April wasn't a huge reading month for me--I'm behind in my reading goal for the first time in years--but I'm ok with that. Between lots of travel and lots of running, I probably had too-high expectations for myself anyway. Luckily, those books I did pick up (and finish) were quite good:
George, by Alex Gino: Gino's account of a young boy named George who wants to be a young girl named Melissa is truly excellent, thought-provoking, and conversation-starting. This is a middle grade book, which is outside of my normal reading zone, but I'm so, so glad I picked it up. Cannot recommend enough.
Challenger Deep, by Neil Shusterman: Another outside my normal reading zone, this YA read centers on Caden, a young teen struggling with mental illness. As the lines between what is real and what he is imagining become more and more indecipherable, the stakes for Caden grow ever-higher. This proved an excellent choice for an audio listen, as the narrator did a spectacular job of carrying accents and voices over from real to imagined characters to fully emphasize how Caden's real life influences his imagined one, and vice versa.
Born to Run, by Chris McDougall: One of the books that's been on my shelf for years, McDougall's account of the Tarahumara, a tribe of ultrarunners in Mexico, is as much a book about running and form as it is about cultures and perseverance. There were a few times when Macdougal very much felt like the blundering white man knocking into undisturbed lands and traditions without heed, but he (mostly) redeemed himself from this by recognizing his own mistakes as he recalls his adventures with the Tarahumara. An interesting, if imperfect, read.
And though I read these before April, there were a few releases I did manage to pick up that are now available at a bookstore near you:
The First Book of Calamity Leek, by Paula Lichtarowicz: The fictional memoir of Calamity Leek and her life in the Garden is as captivating as it is strange and disturbing.
Mothering Sunday, by Graham Swift: This short novel is one part romance and one part philosophical study of memory and imagination.
The Year of the Runaways, by Sunjeev Sahota: Three Indian immigrants struggle to shape their lives as they look for work in Northern England.
This Side of Providence, by Rachel M. Harper: A cast of narrators tells the story of Arcelia and her family as they struggle with poverty, racism and addiction. (For what it's worth, this was my favorite of this bunch.)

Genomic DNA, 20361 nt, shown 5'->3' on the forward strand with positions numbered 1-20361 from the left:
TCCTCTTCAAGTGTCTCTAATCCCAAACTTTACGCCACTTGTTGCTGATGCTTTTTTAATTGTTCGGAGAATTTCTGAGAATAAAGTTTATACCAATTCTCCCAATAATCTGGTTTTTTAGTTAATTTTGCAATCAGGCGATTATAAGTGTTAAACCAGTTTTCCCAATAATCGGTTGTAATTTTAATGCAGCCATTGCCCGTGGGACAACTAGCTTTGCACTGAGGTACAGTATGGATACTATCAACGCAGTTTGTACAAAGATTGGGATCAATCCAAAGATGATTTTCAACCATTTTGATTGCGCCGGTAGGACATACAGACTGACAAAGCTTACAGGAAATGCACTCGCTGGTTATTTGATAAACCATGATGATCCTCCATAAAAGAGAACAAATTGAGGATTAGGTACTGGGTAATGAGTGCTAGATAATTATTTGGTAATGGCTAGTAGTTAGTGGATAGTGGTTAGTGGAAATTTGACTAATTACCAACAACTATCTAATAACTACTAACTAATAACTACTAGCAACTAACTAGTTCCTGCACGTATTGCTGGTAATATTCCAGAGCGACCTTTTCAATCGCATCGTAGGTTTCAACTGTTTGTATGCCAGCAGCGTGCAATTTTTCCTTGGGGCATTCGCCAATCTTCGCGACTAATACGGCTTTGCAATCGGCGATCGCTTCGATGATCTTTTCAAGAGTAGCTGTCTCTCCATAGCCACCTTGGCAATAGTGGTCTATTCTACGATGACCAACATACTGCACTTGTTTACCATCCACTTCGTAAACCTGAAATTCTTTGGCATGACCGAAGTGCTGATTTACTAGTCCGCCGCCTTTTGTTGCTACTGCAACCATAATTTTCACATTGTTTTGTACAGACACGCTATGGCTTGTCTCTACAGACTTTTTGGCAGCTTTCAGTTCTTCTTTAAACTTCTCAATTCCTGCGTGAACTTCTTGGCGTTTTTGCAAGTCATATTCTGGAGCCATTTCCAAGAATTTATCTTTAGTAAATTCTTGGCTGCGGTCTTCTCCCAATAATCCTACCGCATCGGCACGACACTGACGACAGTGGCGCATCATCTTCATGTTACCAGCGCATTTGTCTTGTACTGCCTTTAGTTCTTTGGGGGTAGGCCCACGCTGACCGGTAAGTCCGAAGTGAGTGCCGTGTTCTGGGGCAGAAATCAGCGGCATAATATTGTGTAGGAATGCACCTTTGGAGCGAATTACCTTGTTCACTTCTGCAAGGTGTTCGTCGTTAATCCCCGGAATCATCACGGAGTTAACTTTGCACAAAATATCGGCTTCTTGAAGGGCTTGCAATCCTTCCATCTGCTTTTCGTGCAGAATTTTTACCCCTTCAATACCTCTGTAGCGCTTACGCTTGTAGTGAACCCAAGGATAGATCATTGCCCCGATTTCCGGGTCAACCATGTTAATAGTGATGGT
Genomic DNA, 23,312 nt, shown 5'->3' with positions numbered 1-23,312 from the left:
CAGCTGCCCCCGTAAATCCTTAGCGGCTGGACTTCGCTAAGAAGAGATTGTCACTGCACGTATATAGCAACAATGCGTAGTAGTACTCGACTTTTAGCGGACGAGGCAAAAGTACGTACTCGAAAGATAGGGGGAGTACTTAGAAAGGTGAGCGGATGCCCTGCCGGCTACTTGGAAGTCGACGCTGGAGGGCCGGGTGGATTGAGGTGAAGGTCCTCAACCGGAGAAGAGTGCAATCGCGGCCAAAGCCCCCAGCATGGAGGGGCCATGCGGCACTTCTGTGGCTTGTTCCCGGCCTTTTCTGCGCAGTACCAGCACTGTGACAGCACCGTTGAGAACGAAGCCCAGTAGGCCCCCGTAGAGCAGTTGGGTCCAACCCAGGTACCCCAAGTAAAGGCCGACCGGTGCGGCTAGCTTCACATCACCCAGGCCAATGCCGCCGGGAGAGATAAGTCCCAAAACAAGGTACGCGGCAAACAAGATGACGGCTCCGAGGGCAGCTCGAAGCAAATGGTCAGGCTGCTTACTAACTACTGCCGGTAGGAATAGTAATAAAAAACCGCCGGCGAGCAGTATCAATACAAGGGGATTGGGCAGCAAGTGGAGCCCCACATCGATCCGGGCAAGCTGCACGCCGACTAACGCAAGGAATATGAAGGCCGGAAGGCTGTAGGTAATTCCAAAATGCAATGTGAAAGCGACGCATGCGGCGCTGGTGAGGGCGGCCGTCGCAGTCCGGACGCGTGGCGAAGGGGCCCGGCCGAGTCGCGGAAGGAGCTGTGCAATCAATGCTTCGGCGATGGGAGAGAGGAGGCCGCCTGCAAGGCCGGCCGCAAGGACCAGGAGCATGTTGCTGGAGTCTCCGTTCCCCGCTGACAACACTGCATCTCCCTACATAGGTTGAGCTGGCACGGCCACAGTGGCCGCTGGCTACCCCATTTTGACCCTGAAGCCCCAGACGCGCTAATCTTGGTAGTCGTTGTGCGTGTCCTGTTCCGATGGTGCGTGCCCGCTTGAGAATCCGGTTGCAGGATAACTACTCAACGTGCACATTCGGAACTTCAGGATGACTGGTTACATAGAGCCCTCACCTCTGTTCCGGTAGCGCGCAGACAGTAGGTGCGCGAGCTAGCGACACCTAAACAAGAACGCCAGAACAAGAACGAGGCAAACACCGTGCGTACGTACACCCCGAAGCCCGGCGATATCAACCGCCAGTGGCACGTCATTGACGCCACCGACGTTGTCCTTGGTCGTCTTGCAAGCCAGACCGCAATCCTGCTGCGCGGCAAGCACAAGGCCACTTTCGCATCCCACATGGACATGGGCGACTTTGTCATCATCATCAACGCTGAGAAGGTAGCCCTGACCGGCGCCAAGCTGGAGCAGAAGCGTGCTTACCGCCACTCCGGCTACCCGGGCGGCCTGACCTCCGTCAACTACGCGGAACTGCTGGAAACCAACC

And my favorite things from around the bookish the internet this month!
From this blog:
- The Social Justice Book Club is now really a thing! We kicked off with Just Mercy this month, and I'm looking for input from others on how to shape this moving forward. Come tell us what you thought about Just Mercy and chime in with your thoughts on how to do this in the future! (Oh, and you can sign up now to join us for our June club, should you so desire.)
- Four Weeks Into a Fitness Routine: It's been so incredible to hear Andi's story as she tackles #C25K and a general fitness routine. Her dedication inspires me to do better with my own challenges.
- Stephanie took away a really interesting lesson from our group read of Just Mercy: let's throw fewer stones. I love this.
- I couldn't participate in Readathon this season because of other commitments that day, but Shaina's post on why the Readathon is so important to her gave me ALL THE FEELS, man.
- Greg's review of Version Control has me adding this to my own reading list (which is already faaaar too long). "This 500-page story is brimming with ideas — about technology, authenticity, race, loyalty, causality, history, science, Big Data, and yes, even time travel. It's fascinating and fun and heartbreaking and hilarious and all of the other things that make great fiction great." Sounds like perfection to me.